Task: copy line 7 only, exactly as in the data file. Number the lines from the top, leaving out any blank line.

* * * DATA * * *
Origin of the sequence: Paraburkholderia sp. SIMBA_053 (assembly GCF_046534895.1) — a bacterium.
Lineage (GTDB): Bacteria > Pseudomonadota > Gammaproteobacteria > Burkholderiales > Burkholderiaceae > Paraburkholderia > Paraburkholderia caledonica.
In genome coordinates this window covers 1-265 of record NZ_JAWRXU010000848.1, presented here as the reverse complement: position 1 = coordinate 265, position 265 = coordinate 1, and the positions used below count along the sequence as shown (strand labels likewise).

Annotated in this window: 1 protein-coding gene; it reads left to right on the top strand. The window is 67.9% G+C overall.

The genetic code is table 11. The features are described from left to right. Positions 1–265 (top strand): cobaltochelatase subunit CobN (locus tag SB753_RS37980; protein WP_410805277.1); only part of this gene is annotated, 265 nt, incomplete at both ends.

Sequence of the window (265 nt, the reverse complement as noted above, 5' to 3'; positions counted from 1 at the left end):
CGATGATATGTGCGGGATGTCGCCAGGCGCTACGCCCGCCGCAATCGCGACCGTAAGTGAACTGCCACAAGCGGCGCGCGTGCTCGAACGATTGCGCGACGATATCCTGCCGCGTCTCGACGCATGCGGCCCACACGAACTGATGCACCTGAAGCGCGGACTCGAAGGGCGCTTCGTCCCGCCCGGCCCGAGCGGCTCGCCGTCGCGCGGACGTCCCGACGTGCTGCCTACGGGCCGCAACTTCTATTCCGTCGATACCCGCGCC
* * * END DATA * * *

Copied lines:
CGATGATATGTGCGGGATGTCGCCAGGCGCTACGCCCGCCGCAATCGCGACCGTAAGTGAACTGCCACAAGCGGCGCGCGTGCTCGAACGATTGCGCGACGATATCCTGCCGCGTCTCGACGCATGCGGCCCACACGAACTGATGCACCTGAAGCGCGGACTCGAAGGGCGCTTCGTCCCGCCCGGCCCGAGCGGCTCGCCGTCGCGCGGACGTCCCGACGTGCTGCCTACGGGCCGCAACTTCTATTCCGTCGATACCCGCGCC